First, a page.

Planet Earth II a 'disaster for the world's wildlife', BBC presenter
Planet Earth 2 is “a disaster for the world’s wildlife” and could contribute to extinction by lulling viewers into false sense of security, the broadcaster Martin Hughes-Games has suggested.
Hughes-Games, the Autumnwatch presenter, said the blockbuster nature programme was an “an escapist wildlife fantasy” which glossed over the damage humans have done to the natural world.
He told the Guardian: “These programmes are still made as if this worldwide mass extinction is simply not happening.
“No hint of the continuing disaster is allowed to shatter the illusion.”
The programme, which received a record number of viewers for a BBC natural history show, ended with presenter Sir David Attenborough urging viewers to "do everything within our power to create a planet that provides a home not just for us, but for all life on Earth”.
But Hughes-Games said the BBC should commit to making more programmes about conservation, arguing: “Fantasy should be balanced by reality."
He has suggested a "conservation tax", whereby broadcasters could pledge to commit a fifth of their wildlife programming to "conservation orientated" shows.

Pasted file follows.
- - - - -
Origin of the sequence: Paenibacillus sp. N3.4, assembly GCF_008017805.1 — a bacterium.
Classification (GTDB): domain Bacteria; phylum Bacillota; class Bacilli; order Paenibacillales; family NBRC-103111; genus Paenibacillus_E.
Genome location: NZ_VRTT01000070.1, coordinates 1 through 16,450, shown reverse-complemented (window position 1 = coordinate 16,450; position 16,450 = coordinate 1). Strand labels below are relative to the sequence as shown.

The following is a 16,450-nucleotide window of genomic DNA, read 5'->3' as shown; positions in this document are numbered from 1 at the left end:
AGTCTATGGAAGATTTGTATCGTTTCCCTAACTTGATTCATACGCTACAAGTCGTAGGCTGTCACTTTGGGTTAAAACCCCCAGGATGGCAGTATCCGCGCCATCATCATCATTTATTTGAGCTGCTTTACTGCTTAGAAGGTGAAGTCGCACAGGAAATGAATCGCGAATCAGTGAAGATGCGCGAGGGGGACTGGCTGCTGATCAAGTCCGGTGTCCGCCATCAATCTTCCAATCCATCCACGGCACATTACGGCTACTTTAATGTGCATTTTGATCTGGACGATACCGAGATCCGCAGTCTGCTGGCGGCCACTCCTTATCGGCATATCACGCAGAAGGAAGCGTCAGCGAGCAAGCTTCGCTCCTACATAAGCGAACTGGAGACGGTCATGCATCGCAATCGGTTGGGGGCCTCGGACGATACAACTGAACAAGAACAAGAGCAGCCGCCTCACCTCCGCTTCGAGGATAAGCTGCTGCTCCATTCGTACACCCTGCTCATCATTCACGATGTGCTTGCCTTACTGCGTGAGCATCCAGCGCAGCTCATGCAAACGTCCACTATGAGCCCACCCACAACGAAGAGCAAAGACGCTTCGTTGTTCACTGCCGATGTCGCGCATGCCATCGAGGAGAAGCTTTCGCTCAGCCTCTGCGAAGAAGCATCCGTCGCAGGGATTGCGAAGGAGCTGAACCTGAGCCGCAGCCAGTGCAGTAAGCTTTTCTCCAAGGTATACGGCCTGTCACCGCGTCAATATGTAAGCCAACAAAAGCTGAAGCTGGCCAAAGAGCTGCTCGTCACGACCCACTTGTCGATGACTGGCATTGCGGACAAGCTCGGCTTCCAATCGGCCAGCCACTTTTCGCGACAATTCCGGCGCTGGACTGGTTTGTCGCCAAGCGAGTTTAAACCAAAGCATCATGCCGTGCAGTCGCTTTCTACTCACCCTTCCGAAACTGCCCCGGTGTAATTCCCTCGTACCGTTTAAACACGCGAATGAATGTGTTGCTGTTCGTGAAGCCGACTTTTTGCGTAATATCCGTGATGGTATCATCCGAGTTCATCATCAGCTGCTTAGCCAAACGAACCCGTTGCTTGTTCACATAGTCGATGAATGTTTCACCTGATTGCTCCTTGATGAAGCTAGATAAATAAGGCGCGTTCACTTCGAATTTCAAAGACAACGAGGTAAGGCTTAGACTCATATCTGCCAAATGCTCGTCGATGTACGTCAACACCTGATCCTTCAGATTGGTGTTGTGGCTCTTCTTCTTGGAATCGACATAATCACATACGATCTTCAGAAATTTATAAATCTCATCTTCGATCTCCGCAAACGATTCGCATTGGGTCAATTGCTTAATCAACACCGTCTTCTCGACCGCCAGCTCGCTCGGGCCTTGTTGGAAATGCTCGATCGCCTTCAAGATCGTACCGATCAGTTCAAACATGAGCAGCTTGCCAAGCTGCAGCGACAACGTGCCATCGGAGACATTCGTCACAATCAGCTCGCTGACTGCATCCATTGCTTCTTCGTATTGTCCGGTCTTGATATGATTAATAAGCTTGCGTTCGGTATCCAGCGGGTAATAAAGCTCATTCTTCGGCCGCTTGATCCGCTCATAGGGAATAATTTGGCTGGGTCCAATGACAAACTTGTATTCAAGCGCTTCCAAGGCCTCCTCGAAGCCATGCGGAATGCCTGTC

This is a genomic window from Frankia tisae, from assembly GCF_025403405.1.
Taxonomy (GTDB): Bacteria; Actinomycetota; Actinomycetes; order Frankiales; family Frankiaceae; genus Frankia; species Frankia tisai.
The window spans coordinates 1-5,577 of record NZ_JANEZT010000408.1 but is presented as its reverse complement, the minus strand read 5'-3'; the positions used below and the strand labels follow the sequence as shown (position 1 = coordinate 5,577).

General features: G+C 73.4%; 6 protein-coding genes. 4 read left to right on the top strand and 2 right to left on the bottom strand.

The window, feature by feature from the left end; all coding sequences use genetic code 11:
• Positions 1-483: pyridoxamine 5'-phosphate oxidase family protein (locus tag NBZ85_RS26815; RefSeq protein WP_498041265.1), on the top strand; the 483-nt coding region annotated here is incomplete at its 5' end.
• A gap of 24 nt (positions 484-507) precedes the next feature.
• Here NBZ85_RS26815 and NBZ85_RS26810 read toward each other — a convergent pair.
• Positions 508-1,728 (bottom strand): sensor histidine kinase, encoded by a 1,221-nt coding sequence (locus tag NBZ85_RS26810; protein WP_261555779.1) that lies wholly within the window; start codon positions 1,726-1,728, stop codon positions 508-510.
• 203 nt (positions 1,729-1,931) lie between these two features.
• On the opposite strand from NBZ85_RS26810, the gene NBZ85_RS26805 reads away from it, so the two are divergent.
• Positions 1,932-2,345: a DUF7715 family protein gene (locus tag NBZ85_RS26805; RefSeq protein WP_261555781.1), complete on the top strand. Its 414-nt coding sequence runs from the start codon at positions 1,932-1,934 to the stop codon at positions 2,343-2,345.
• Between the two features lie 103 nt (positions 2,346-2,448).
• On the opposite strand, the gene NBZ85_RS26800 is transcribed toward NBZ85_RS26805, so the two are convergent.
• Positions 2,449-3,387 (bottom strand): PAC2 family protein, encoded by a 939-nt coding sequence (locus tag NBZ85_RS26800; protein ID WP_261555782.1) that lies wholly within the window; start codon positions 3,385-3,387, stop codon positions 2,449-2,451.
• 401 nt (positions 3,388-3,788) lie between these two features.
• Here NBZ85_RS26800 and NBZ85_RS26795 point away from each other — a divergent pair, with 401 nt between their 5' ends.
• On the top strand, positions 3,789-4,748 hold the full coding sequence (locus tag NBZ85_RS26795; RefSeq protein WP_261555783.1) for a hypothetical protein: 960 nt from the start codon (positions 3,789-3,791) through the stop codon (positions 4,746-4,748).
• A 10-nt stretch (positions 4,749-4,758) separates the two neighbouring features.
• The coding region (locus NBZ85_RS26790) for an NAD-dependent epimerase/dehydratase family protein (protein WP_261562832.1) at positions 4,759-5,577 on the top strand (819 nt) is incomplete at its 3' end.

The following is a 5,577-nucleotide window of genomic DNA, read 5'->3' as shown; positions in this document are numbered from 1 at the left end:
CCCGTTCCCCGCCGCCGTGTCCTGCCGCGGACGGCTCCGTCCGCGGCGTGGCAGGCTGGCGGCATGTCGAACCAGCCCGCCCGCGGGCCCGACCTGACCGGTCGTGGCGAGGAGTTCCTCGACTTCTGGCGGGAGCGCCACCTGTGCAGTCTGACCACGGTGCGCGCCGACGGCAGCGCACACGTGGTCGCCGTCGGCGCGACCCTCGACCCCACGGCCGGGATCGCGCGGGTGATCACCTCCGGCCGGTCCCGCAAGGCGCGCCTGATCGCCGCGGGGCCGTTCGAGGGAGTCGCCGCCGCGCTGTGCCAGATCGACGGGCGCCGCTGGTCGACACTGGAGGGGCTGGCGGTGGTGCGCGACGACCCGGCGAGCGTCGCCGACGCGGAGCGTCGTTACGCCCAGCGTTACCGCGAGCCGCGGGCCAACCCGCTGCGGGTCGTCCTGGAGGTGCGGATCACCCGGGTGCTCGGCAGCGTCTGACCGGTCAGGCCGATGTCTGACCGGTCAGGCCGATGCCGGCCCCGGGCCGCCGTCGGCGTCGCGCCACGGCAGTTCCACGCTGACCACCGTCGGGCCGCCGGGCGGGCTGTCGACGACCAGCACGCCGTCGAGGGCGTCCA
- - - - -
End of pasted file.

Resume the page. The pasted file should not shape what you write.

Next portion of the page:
He told the newspaper he was "not for one moment suggesting such shows [like Planet Earth II] should not be made".
But, he said "these programmes are still made as if this worldwide mass extinction is simply not happening.
"The producers continue to go to the rapidly shrinking parks and reserves to make their films – creating a beautiful, beguiling fantasy world, a utopia where tigers still roam free and untroubled, where the natural world exists as if man had never been.
"By fostering this lie they are lulling the huge worldwide audience into a false sense of security.
'If David Attenborough is still making these sorts of wonderful shows then it can’t be that bad, can it?' Yes it can, and it’s going to get much, much worse. "
It is not the first time Hughes-Games has shared his opinion of the BBC, after he suggested he had been 'side-lined' by the corporation last year in a drive for diversity.
“Whatever I may think, it’s crucially important that high-profile shows like the Watches reflect diversity," he told the Radio Times.
"Chris, Michaela and I are all white and middle class, so a more diverse team must present some of the films that go out.
"It’s hard for me because it’s my living, but the more I thought about it, the more I thought, ‘No, that’s the right decision, it has to be like that.’ ”